Bridged translation – key considerations

Bridged translation extends the simple translation approach by allow data to be stored, indexed, updated and subsequently accessed beyond the simple translation.

Bridged translation differs from the simple translation approach in two key ways; firstly, data is treated end to end as a separate processing stream, with its own unique needs beyond payments value processing. Secondly, it addresses needs beyond even what payment vendor products offer in the full migration approach, namely the new and emerging data management needs in sharing, permissioning and most importantly the auditing and traceability of data as it progresses along the payments value chain.
Bridged translation, through the ability to centralise and have a single source of data truth, is the ideal first step towards a broader payment rationalisation program through centralising payments data.


Data Integrity

A bridged approach captures all available data at payment initiation and ensures it remains preserved and available throughout the translation process, and for onward and subsequent reporting and access. This essentially means data integrity is maintained regardless of underlying system or message format. It can also be applied across multiple existing systems, not just for payment translation. The issues of information & structure loss that are present with simple translation are mitigated.


Along with data integrity, auditability is critical in ensuring all operations performed on the payment and the payment data are traced, not just within value systems but also along the entire payments chain, from initiation, to translation, to screening and to value processing. All changes, including attempts to alter the payment data for nefarious reasons, are captured and can be reported and proactively managed.

Shielding payment systems

ISO payments can be significantly larger than MT payments, especially when making use of structured remittance information. By sending this extended data in parallel rather than through the payment systems, complimenting existing value processing, banks protect their core systems investment from increased data throughput and storage requirements.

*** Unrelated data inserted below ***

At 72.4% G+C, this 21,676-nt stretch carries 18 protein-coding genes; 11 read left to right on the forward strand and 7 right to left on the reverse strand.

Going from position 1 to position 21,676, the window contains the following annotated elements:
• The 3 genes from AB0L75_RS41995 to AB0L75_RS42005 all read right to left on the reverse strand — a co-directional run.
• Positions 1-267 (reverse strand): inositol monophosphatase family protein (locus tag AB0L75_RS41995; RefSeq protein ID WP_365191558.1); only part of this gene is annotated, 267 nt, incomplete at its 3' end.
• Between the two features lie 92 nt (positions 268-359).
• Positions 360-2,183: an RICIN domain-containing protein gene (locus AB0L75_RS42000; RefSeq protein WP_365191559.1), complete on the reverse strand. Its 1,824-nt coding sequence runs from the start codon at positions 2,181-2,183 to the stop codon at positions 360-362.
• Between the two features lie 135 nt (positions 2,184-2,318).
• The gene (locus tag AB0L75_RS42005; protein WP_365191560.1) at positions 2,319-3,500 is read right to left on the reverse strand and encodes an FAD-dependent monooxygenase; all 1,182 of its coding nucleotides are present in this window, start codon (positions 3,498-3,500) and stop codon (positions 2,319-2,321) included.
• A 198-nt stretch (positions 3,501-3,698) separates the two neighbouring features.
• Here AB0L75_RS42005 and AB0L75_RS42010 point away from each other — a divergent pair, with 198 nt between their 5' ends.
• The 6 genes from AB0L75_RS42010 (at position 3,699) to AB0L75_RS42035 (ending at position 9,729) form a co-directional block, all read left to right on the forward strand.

Due to the additional benefits and functionality the cost of a bridged translation approach can be expected to be somewhat higher than simple translation, it is significantly lower than the expenditure related to a full migration and re-platforming program. Furthermore, the benefits arising from the end-to-end integrity and preservation of full MX data can lead to lower operational costs, increase in STP rates: less repairs, inquiries to respond to, and transaction screening false positive. With a single view of the enhanced data, the costs and risks of regulatory can be improved beyond a simple business case.


As message formatting is handled outside of the core payment processing assets, the impact of (yearly) format updates is mostly isolated to the bridged translation. A bridged approach can also address new requirements to pass along data points that cannot be mapped to MT fields. Similarly, with the inherent centralised nature of the data in a bridged translation solution, other requirements such as screening and regulatory reporting can be maintained and centrally maintained.


Bridged translation can be an interesting hybrid solution to many banks, enabling them to avoid the potential costs and pitfalls of a full payments migration program, but still ensuring data integrity and end-to-end coverage. This approach is best for organisations that:

  • Are looking for a solution that maintains data integrity due to tight deadlines and other mitigating factors may not be able to invest or otherwise commit to a multi-year payments migration program

  • Have correspondent banking activities and are therefore required to respect FATF 16 and other regulatory and compliance needs.

  • Have corporate customers that demand untruncated reporting/payment initiation and subsequent reporting.

  • Operate in multiple regions and jurisdictions, where cost and complexity, along with regional or country specific needs, or low volumes preclude the other options.

  • Wish to take a more measured approach to payments transformation, and which may elect to slowly decouple and decommission existing monolithic and legacy payment platforms.